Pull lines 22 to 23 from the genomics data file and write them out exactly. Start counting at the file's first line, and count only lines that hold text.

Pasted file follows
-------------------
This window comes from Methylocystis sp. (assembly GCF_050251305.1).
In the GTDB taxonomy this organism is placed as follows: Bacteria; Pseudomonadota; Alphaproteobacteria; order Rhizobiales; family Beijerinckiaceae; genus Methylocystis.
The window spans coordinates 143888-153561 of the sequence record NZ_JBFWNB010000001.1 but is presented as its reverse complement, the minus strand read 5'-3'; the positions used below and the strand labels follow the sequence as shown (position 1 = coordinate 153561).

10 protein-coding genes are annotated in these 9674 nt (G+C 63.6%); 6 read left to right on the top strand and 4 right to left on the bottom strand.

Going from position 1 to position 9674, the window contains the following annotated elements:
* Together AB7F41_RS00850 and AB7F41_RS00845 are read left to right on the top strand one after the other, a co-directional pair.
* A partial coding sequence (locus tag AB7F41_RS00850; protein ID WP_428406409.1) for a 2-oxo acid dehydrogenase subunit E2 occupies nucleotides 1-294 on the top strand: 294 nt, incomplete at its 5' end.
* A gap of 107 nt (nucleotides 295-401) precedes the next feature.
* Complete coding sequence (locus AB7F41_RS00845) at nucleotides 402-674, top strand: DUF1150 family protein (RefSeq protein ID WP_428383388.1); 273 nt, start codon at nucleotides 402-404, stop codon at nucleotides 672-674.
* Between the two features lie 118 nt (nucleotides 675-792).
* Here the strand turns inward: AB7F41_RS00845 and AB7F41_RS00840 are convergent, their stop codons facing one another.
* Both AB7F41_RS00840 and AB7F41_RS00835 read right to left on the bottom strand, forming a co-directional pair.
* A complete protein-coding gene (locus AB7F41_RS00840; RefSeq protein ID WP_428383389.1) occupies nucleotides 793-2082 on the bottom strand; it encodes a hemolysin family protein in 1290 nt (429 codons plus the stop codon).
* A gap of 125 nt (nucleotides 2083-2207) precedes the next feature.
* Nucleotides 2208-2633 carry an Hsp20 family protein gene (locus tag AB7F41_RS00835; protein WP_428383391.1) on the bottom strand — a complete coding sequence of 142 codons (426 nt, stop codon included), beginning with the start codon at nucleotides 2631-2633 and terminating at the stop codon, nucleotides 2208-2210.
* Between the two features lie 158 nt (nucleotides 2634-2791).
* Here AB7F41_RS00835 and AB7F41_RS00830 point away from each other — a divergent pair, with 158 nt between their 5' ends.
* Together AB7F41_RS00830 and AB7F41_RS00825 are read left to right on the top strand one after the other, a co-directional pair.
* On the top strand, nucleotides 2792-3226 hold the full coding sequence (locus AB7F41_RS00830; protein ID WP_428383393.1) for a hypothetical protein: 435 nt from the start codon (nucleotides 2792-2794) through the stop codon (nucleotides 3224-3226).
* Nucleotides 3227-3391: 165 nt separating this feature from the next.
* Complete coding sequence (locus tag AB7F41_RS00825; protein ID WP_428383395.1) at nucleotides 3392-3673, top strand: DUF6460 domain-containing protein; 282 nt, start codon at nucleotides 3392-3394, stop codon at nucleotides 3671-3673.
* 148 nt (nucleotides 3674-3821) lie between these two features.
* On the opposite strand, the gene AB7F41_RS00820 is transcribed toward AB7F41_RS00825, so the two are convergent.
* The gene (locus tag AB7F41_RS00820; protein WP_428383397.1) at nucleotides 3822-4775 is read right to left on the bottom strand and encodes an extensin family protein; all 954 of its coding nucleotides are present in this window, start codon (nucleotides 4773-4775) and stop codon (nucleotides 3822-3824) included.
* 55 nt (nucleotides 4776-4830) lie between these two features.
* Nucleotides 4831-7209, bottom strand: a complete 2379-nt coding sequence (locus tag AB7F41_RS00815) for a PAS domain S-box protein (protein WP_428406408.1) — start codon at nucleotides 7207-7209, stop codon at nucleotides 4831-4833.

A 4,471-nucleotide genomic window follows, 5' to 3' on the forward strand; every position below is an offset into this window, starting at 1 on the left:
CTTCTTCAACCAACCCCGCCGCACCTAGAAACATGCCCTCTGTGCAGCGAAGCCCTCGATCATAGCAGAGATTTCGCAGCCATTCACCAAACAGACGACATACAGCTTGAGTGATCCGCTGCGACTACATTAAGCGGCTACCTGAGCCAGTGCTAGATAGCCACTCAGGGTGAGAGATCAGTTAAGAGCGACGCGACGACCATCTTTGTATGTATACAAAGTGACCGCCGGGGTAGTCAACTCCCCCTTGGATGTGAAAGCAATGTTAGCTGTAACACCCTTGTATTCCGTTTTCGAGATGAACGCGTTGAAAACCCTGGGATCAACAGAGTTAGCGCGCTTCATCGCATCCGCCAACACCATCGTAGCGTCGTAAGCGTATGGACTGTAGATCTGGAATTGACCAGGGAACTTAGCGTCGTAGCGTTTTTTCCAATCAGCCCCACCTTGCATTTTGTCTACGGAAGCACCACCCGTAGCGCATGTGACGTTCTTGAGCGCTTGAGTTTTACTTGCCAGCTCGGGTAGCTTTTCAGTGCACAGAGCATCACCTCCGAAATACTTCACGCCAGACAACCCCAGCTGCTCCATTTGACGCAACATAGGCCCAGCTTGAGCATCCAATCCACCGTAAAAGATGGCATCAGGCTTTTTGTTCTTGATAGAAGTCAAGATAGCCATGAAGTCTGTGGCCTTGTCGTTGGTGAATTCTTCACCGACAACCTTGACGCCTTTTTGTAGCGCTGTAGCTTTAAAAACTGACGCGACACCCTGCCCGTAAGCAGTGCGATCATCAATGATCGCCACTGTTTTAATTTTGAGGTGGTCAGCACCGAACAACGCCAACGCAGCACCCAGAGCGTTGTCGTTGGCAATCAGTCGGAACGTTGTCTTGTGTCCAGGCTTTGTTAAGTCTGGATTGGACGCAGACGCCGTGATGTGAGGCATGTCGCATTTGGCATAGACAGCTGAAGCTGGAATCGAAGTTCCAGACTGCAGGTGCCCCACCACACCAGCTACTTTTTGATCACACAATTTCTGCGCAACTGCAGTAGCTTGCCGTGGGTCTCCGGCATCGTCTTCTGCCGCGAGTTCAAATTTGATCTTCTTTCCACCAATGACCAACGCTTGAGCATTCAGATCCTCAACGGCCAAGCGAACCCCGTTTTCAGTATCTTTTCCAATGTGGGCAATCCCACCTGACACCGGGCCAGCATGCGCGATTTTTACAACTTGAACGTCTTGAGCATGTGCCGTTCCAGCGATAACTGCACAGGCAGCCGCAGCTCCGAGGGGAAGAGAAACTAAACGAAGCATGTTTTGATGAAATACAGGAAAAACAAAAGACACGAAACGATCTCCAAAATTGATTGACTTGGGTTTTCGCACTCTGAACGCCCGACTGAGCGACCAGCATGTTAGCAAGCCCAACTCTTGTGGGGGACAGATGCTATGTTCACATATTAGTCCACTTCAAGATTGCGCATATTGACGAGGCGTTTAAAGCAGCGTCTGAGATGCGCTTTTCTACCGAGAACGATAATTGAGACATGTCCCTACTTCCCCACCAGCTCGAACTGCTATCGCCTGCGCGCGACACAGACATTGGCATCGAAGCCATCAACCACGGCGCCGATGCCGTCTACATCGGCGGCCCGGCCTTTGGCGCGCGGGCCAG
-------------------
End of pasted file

* 148 nt (nucleotides 3674-3821) lie between these two features.
* On the opposite strand, the gene AB7F41_RS00820 is transcribed toward AB7F41_RS00825, so the two are convergent.